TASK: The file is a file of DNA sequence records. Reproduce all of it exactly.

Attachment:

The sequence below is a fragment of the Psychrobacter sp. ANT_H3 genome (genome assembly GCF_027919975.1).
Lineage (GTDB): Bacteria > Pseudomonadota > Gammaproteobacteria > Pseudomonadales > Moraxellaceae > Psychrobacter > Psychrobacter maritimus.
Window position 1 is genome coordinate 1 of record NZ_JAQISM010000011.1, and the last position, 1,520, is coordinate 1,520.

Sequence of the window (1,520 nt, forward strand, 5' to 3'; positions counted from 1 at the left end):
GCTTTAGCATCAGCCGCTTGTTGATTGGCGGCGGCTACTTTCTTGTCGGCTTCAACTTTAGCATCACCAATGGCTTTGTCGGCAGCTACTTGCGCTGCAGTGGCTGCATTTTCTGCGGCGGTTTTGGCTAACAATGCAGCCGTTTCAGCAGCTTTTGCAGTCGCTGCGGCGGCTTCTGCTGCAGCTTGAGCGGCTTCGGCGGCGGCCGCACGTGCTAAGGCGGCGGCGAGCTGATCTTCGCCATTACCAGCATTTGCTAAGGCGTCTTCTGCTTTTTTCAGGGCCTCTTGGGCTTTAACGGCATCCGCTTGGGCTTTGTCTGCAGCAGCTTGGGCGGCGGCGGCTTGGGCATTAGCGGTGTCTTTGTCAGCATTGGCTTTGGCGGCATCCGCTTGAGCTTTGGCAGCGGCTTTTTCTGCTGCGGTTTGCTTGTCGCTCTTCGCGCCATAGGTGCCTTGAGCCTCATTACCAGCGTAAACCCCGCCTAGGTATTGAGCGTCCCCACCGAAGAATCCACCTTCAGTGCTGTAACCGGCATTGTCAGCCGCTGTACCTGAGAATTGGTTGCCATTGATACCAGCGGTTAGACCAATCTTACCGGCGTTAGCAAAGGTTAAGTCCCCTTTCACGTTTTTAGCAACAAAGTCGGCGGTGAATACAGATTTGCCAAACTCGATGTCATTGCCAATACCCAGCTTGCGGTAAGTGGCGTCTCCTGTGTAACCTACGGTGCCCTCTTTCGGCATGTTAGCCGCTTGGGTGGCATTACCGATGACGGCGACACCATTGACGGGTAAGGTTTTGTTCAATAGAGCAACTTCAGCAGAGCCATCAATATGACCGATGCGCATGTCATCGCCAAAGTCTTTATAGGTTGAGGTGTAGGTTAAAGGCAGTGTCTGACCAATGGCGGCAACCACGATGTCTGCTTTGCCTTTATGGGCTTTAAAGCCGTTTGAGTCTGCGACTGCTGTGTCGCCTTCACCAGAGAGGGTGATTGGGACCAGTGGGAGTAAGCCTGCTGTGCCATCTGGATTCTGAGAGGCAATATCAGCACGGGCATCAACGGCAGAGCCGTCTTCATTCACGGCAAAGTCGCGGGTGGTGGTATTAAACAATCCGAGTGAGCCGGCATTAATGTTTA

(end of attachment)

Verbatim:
The sequence below is a fragment of the Psychrobacter sp. ANT_H3 genome (genome assembly GCF_027919975.1).
Lineage (GTDB): Bacteria > Pseudomonadota > Gammaproteobacteria > Pseudomonadales > Moraxellaceae > Psychrobacter > Psychrobacter maritimus.
Window position 1 is genome coordinate 1 of record NZ_JAQISM010000011.1, and the last position, 1,520, is coordinate 1,520.

Sequence of the window (1,520 nt, forward strand, 5' to 3'; positions counted from 1 at the left end):
GCTTTAGCATCAGCCGCTTGTTGATTGGCGGCGGCTACTTTCTTGTCGGCTTCAACTTTAGCATCACCAATGGCTTTGTCGGCAGCTACTTGCGCTGCAGTGGCTGCATTTTCTGCGGCGGTTTTGGCTAACAATGCAGCCGTTTCAGCAGCTTTTGCAGTCGCTGCGGCGGCTTCTGCTGCAGCTTGAGCGGCTTCGGCGGCGGCCGCACGTGCTAAGGCGGCGGCGAGCTGATCTTCGCCATTACCAGCATTTGCTAAGGCGTCTTCTGCTTTTTTCAGGGCCTCTTGGGCTTTAACGGCATCCGCTTGGGCTTTGTCTGCAGCAGCTTGGGCGGCGGCGGCTTGGGCATTAGCGGTGTCTTTGTCAGCATTGGCTTTGGCGGCATCCGCTTGAGCTTTGGCAGCGGCTTTTTCTGCTGCGGTTTGCTTGTCGCTCTTCGCGCCATAGGTGCCTTGAGCCTCATTACCAGCGTAAACCCCGCCTAGGTATTGAGCGTCCCCACCGAAGAATCCACCTTCAGTGCTGTAACCGGCATTGTCAGCCGCTGTACCTGAGAATTGGTTGCCATTGATACCAGCGGTTAGACCAATCTTACCGGCGTTAGCAAAGGTTAAGTCCCCTTTCACGTTTTTAGCAACAAAGTCGGCGGTGAATACAGATTTGCCAAACTCGATGTCATTGCCAATACCCAGCTTGCGGTAAGTGGCGTCTCCTGTGTAACCTACGGTGCCCTCTTTCGGCATGTTAGCCGCTTGGGTGGCATTACCGATGACGGCGACACCATTGACGGGTAAGGTTTTGTTCAATAGAGCAACTTCAGCAGAGCCATCAATATGACCGATGCGCATGTCATCGCCAAAGTCTTTATAGGTTGAGGTGTAGGTTAAAGGCAGTGTCTGACCAATGGCGGCAACCACGATGTCTGCTTTGCCTTTATGGGCTTTAAAGCCGTTTGAGTCTGCGACTGCTGTGTCGCCTTCACCAGAGAGGGTGATTGGGACCAGTGGGAGTAAGCCTGCTGTGCCATCTGGATTCTGAGAGGCAATATCAGCACGGGCATCAACGGCAGAGCCGTCTTCATTCACGGCAAAGTCGCGGGTGGTGGTATTAAACAATCCGAGTGAGCCGGCATTAATGTTTA